Managing the cost and complexity of cloud infrastructure will be Job No. 1 for enterprise IT in 2023. Cloud spending will continue, although at perhaps a more measured pace during uncertain economic times. What will be paramount is to have the best data possible on cloud assets to make sound decisions on where to move data and how to manage it for cost efficiency, performance, and analytics projects. Data insights will also be important for migration planning, spend management (FinOps), and to meet governance requirements for unstructured data management. These are the trends we’re tracking for cloud data management, which will give IT directors precise guidance to maximize data value and minimize cloud waste.

      Source: ITPro-Today

      Steps to Optimize Cloud Costs

      To optimize cloud costs, organizations can take several steps, including:

      • Right-sizing: Choose the correct size and configuration of cloud resources to meet the needs of the application, avoiding overprovisioning or underprovisioning.
      • Resource utilization: Monitor the use of cloud resources to reduce waste and improve cost efficiency.
      • Cost allocation: Implement cost allocation and tracking practices to better understand cloud costs and improve accountability.
      • Reserved instances: Use reserved instances to reduce costs by committing to a certain level of usage for a longer term.
      • Cost optimization tools: These tools identify areas for savings and help manage cloud expenses.

      The Challenge of Managing Cloud Data

      Managing cloud data costs takes significant manual effort, multiple tools, and constant monitoring. As a result, companies are using less than 20% of the cloud cost-saving options available to them. “Bucket sprawl” makes matter worse, as users easily create accounts and buckets and fill them with data—some of which is never accessed again.

      When trying to optimize cloud data, cloud administrators contend with poor visibility and complexity of data management:

      • How can you know your cloud data?
      • How fast is cloud data growing and who’s using it?
      • How much is active vs. how much is cold?
      • How can you dig deeper to optimize across object sizes and storage classes?

      How can you make managing data and costs manageable?

      • It’s hard to decipher complicated cost structures.
      • Need more information to manage data better, e.g., when was an object last accessed?
      • Factoring in multiple billable dimensions and costs is extremely complex: storage, access, retrievals, API,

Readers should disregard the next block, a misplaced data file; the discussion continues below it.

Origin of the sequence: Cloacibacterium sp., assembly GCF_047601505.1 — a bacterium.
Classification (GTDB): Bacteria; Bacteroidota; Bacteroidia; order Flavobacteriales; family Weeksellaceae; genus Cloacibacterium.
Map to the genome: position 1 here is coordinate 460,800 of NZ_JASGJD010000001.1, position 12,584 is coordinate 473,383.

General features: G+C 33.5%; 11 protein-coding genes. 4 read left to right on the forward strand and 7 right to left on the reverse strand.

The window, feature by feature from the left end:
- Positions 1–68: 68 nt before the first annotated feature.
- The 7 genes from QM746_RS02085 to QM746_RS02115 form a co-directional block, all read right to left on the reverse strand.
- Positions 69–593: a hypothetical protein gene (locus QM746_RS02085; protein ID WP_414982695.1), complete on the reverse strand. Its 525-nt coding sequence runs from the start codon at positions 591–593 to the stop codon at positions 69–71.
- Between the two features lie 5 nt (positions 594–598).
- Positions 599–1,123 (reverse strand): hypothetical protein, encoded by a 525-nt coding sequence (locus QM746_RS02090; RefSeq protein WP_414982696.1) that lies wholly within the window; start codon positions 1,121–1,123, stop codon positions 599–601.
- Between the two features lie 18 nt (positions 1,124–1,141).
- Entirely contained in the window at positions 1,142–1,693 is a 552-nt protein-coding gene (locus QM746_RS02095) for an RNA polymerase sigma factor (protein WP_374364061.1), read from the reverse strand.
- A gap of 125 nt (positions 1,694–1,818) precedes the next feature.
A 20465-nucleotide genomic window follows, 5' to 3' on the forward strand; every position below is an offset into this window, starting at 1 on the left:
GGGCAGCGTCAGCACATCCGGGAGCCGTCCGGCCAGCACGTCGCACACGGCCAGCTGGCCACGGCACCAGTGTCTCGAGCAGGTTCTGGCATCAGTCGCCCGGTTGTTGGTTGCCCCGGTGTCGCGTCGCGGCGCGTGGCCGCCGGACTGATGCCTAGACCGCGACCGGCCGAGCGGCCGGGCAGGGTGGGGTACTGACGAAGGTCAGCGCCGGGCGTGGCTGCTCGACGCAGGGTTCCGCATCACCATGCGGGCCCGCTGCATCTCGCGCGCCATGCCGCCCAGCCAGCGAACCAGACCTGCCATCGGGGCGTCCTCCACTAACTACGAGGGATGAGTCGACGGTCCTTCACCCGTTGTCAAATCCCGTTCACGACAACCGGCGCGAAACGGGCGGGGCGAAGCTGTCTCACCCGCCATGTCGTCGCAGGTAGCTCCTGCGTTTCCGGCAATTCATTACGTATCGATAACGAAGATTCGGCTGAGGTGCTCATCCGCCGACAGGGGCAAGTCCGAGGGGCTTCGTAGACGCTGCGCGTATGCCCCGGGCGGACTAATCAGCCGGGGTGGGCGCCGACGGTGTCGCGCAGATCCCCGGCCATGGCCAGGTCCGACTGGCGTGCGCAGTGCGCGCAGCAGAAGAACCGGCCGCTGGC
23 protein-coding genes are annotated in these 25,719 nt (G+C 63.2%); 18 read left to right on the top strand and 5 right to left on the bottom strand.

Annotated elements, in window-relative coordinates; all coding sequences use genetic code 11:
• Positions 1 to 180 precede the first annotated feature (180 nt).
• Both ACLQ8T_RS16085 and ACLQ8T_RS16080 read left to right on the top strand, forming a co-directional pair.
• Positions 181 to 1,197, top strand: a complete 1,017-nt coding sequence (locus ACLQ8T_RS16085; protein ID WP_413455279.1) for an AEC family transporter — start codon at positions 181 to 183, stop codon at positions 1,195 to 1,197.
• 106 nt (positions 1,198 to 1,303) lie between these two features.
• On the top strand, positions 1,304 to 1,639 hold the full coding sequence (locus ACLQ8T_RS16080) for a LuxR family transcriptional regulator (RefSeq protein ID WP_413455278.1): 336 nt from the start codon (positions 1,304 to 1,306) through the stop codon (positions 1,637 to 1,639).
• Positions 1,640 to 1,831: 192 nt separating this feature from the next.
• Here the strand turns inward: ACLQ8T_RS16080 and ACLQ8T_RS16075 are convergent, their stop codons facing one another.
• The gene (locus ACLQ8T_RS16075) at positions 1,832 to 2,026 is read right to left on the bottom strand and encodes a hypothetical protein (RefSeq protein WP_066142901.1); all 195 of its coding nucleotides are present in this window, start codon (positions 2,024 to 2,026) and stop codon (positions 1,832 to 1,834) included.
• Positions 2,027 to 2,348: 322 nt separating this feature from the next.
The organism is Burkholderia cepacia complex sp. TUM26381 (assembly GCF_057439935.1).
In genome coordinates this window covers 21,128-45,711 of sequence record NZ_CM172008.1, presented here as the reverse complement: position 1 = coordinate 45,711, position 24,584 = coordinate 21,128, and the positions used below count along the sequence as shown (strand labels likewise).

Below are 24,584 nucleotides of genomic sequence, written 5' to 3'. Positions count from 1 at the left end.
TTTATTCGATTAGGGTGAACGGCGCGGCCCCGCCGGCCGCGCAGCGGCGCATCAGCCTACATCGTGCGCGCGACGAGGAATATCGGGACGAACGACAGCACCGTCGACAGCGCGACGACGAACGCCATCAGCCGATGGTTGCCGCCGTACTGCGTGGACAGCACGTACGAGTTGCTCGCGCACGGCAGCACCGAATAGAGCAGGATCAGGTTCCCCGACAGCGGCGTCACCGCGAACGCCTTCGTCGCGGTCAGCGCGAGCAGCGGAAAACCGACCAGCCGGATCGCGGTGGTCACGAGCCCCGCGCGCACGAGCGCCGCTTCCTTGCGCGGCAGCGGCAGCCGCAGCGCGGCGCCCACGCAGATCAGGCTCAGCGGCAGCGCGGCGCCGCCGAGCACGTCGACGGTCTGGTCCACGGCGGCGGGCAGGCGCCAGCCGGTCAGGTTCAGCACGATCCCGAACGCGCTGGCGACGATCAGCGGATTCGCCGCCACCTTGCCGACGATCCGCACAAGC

transitions, initial transfer, and minimal storage-time costs.
      • There are unexpected costs of moving data across different storage classes (e.g., Amazon S3 Standard to S3
        Glacier). If access isn’t continually monitored, and data is not moved back up when it gets hot, you will face
        expensive retrieval fees

      These issues are further compounded as enterprises move toward a multicloud approach and require a single set
      of tools, policies, and workflow to optimize and manage data residing within and across clouds.

      Komprise_Cloud_Data_ManagementKomprise Cloud Data Management

      Reduce cloud storage costs by more than 50% with Komprise.

      Cloud providers offer a range of storage services. Generally, there are storage classes with higher performance
      and costs for hot and warm data, such as Amazon S3 Standard and S3 Standard-IA, and there are storage classes
      with much lower performance and costs that are appropriate for cold data, such as S3 Glacier and S3 Glacier Deep
      Archive. Data access fees and retrieval fees for the lower cost storage classes are much higher than that of the
      higher performance and higher cost storage classes. To maximize savings, you need an automated unstructured data management solution that takes into account data access patterns to dynamically and cost optimally move data across storage classes (e.g., Amazon S3 Standard to S3 Standard-IA or S3 Standard-IA to S3 Glacier) and across multi-vendor storage services (e.g., NetApp Cloud Volumes ONTAP to Amazon S3 Standard to S3 Standard-IA to S3 Glacier to S3 Glacier Deep Archive). While some limited manual data movement through Object Lifecycle Management policies based on modified times
      or intelligent tiering is available from the cloud providers, these approaches offer limited savings and involve hidden

      Komprise automates full lifecycle management across multi-vendor cloud storage classes using intelligence from data